Then on Page 4 Britain's Royal Astronomer suggested that in addition to changing the clocks that the thermometer should be put up ten degrees in the winter so we would be warmer.

I was hooked.

The conclusions of the book: nobody knows why we have it, nobody can prove any savings (or cost).

My real conclusions on this book. Be prepared to laugh. (I also found it necessary to telephone people and read them parts of it.)

5-0 out of 5 stars Fun for the curious...
This is one of those books that will appeal to thosewho always wonder why things are the way they are.Downing introduces his subject by listing all of the explanations he's heard for the existence of Daylight Saving Time and the various dates he's heard it was enacted.The stories are inconsistent and none of them make much sense.Dowling's curiosity about what the real story behind Daylight Saving Time was the impetus behind his writing this book and my reading the book.I wasn't disappointed.

Downing begins with the origination of the idea of Daylight Saving in England, takes you through its first implementation in Germany during WWI, quickly followed by Allied nations including the United States.The story is interesting in that the debate surrounding Daylight Savings has been more or less active from 1918 forward.The players usually don't come down on the side you've been led to believe by your parents and the media.

This is a great book for those who see what most people perceive as non-noteworthy occurences and feel the need to understand how they came to be.Highly recommended.

5-0 out of 5 stars A Time of Confusion and Controversy
Around 1965 when my friends and I would go to the movies, along with the previews of coming attractions, we would be treated to a polemical short film designed to teach us the evils of Daylight Saving Time."Do you want to lose an hour of sleep every night?" boomed the self-important voice, as a cartoon illustration of a red-eyed man appeared on the screen."Do you want your children staying out after bedtime because it is still light?"My buddies and I thought it funny at the time to answer back "No!" to the first question and "Yes!" to the second.We did not know it at the time, but were doing our small part to continue a storm of controversy and puzzlement over clock-shifting.In _Spring Forward: The Annual Madness of Daylight Saving Time_ (Shoemaker & Hoard), Michael Downing has given a sprightly history of a peculiarity in timekeeping that has pleased and bothered people ever since it was first seriously proposed for action.You might think that the only confusion that DST causes is for people who forget on the appointed night to change their clocks, or our surprise in the first week over how high the sun seems compared to the nights before the change.The truth is that there is much more confusion to go around on an issue that you probably thought was simple.

The US adopted DST in 1918, but repealed it just a year later; the repeal was sparked by protests by farmers, who were among the first, though certainly not the last, to insist on a return to what they viewed as "God's time."How God came to divide the day into twenty-four hours, however, they did not clarify.The influence of farmers, however, could not compete with that of Wall Street, which liked the idea since it meant that there would be a one hour window in the morning when both the New York Exchange and the London Exchange were open simultaneously, permitting exploitation of prices during those sixty minutes.In fact, the New York Exchange so missed the lucrative hour when DST was repealed that it put itself on DST just for trading hours.Exchanges in Boston and Philadelphia did not want to lose out, so they followed suit, small islands of anomalous time within the nation.The patchwork coverage of DST and the attempted legal patches to make it all sensible resulted in timely confusion.If you drove the 35 miles from Steubenville, Ohio, to Moundsville, West Virginia, and wanted your watch to keep the local time, you would have to change it seven times on the route.In St. Paul, Minnesota, there was an eighteen-story office building with nine floors on DST and nine floors not.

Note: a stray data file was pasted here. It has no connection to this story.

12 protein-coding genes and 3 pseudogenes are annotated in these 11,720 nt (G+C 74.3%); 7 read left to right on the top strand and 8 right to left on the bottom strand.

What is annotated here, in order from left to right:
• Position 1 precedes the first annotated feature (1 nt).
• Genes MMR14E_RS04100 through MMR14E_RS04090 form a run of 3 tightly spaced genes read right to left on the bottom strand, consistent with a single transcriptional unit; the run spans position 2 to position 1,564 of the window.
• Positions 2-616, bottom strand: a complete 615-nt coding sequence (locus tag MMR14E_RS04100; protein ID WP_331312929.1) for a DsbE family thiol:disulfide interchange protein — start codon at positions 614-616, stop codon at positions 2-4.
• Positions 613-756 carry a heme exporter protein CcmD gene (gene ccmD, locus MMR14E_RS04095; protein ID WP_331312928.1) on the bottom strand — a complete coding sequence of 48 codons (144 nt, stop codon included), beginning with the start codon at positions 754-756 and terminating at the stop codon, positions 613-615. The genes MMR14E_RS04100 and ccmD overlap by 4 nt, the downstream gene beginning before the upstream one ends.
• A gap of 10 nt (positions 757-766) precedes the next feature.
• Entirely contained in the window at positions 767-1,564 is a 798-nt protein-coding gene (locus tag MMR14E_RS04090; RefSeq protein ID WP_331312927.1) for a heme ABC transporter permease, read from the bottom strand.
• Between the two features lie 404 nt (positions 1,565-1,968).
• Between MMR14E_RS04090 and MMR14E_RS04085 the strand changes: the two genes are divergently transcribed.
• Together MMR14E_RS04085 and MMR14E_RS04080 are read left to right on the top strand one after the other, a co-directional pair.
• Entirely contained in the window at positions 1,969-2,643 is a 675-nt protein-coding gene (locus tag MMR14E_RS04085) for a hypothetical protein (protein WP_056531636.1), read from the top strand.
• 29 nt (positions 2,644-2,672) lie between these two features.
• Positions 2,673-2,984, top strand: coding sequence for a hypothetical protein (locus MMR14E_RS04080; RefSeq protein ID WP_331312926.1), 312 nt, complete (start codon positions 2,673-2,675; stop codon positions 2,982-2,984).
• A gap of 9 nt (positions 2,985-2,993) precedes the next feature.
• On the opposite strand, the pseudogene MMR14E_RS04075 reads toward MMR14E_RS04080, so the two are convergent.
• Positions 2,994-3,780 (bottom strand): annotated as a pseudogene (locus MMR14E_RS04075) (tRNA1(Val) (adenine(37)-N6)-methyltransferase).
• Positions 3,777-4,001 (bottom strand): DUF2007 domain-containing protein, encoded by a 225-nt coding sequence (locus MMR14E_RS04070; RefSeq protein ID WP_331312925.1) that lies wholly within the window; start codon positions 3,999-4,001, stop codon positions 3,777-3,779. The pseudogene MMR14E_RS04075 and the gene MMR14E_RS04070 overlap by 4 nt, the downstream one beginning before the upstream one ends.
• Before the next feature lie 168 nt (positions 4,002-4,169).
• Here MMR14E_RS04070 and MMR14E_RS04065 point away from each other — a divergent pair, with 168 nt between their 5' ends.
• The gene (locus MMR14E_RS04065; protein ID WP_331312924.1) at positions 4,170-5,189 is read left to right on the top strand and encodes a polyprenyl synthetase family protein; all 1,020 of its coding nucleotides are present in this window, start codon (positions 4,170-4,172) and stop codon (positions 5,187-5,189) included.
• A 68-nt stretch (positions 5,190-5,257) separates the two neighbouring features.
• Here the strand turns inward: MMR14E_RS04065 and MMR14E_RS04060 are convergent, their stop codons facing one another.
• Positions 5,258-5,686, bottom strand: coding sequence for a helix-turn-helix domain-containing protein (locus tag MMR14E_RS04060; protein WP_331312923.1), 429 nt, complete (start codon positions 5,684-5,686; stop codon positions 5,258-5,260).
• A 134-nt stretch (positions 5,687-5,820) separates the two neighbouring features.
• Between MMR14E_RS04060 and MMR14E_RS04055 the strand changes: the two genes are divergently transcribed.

From time to time, like during wars, DST was promoted as the patriotic thing to do, since it saved energy, but this has not conclusively been shown.Some think there are good scientific reasons for DST, but there is no science behind it.What powers DST in a small way is emotion; most people simply like the long summer evenings (and Downing admits that he is one of these).I like it because it shows the arbitrary nature of timekeeping; we can shift hours just as we can (or could, if we wanted to) shift from feet to meters.The biggest force, though, is economic.Wall Street likes it, and that's important, but there were significant gains for specific industries.Sales of golf equipment and course fees go up in DST, and so do sales of barbecue equipment, and seeds and gardening supplies.Farmers still don't like it, but there are fewer and fewer of them to complain.Nonetheless, there are still plenty of people (and businesses like movie studios) that don't like it, and although we have relative standardization in its implementation now, there are still attempts to tinker with it.Falsifying clock time in America has become "the most sustained political controversy of the last 100 years," says Downing.His often hilarious book shows that the controversy isn't going to go away any time soon.